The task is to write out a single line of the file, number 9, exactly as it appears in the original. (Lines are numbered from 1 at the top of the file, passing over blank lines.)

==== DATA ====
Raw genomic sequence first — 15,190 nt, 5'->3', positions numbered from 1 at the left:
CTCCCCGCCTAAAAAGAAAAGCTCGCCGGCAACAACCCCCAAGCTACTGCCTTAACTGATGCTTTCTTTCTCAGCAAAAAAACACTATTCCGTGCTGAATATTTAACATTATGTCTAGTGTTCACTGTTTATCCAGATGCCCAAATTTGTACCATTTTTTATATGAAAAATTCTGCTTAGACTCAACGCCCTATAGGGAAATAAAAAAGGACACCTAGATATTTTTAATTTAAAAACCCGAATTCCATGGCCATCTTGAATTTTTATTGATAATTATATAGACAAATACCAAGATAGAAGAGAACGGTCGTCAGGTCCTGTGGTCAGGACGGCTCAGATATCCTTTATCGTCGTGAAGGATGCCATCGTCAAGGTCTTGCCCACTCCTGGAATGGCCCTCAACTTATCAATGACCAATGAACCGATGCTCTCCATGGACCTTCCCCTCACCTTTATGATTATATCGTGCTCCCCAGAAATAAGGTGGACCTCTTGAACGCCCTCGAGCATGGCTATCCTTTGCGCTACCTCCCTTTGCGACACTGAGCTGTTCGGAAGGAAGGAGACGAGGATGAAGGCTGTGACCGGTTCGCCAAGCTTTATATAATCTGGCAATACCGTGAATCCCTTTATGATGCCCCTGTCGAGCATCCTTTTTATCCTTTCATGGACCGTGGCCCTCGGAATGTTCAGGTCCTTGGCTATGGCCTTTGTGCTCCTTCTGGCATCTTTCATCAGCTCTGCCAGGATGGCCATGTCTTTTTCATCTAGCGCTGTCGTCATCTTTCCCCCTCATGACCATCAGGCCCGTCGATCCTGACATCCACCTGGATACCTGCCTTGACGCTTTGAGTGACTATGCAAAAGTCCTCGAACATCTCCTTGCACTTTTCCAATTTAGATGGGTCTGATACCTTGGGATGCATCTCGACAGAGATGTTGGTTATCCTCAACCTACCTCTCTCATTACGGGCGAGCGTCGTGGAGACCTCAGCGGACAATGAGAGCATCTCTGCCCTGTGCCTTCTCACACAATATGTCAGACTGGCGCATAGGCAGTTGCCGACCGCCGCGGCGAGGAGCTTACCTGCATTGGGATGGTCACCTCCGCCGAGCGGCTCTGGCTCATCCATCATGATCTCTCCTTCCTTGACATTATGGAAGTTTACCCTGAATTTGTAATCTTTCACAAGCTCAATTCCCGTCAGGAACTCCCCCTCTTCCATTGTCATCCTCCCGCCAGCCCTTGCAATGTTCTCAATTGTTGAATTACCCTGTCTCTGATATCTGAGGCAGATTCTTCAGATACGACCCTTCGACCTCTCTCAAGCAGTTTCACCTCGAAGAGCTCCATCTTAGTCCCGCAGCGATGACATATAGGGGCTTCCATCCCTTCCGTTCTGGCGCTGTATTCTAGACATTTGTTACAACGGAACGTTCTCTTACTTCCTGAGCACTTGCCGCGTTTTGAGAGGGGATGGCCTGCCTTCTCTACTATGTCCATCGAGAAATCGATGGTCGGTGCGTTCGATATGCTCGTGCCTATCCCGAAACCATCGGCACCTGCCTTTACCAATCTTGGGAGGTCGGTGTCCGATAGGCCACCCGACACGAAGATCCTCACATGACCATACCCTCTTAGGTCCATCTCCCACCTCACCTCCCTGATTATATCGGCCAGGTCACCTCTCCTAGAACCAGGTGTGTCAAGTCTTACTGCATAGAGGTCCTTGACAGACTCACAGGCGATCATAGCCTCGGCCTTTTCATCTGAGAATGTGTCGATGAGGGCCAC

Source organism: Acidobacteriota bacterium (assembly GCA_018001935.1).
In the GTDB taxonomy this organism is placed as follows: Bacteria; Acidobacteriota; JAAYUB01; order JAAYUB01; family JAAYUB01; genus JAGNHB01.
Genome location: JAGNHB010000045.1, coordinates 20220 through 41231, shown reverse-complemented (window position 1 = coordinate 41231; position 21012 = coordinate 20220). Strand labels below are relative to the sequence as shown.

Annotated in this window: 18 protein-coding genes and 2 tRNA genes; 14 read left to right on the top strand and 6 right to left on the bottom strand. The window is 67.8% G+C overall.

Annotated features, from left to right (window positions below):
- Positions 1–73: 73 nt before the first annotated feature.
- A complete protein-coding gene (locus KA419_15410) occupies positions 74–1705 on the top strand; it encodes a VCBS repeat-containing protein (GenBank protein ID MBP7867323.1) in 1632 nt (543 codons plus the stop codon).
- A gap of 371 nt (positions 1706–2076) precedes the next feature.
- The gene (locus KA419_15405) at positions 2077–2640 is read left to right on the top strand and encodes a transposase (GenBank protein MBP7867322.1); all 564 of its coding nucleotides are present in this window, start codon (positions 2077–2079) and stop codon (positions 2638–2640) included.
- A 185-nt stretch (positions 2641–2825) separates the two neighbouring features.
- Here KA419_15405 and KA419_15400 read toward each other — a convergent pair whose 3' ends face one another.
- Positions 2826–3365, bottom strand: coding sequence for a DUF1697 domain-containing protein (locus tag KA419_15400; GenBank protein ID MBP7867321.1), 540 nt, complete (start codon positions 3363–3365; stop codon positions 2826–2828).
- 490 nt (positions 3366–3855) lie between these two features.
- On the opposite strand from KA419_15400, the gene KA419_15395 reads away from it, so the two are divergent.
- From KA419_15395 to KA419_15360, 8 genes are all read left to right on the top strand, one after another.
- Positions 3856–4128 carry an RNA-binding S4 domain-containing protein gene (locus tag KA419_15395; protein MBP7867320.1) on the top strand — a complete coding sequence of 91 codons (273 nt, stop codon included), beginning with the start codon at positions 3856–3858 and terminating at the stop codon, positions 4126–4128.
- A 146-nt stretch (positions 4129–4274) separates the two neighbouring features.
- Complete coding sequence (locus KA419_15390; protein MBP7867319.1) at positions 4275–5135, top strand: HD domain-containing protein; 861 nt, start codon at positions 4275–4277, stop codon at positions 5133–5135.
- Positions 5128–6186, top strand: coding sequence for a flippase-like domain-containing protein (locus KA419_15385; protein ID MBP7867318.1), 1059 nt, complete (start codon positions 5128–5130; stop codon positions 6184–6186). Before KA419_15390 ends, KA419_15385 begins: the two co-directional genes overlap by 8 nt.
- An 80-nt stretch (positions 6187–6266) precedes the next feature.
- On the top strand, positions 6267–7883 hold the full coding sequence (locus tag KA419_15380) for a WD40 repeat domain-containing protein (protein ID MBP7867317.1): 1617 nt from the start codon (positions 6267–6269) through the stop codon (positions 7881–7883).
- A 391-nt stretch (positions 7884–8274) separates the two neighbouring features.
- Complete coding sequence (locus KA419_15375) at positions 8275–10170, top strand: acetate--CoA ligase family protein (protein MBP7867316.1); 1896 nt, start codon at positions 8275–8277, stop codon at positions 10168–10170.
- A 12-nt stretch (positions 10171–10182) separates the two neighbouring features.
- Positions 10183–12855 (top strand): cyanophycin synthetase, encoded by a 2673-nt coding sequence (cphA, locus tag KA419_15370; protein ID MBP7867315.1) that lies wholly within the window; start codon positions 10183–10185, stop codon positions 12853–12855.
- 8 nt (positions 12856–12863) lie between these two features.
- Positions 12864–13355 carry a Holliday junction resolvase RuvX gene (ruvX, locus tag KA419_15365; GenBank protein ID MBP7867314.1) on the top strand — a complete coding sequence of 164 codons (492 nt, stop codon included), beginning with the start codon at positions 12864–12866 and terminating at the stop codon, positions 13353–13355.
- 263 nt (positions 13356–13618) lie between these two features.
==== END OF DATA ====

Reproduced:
- A complete protein-coding gene (locus KA419_15410) occupies positions 74–1705 on the top strand; it encodes a VCBS repeat-containing protein (GenBank protein ID MBP7867323.1) in 1632 nt (543 codons plus the stop codon).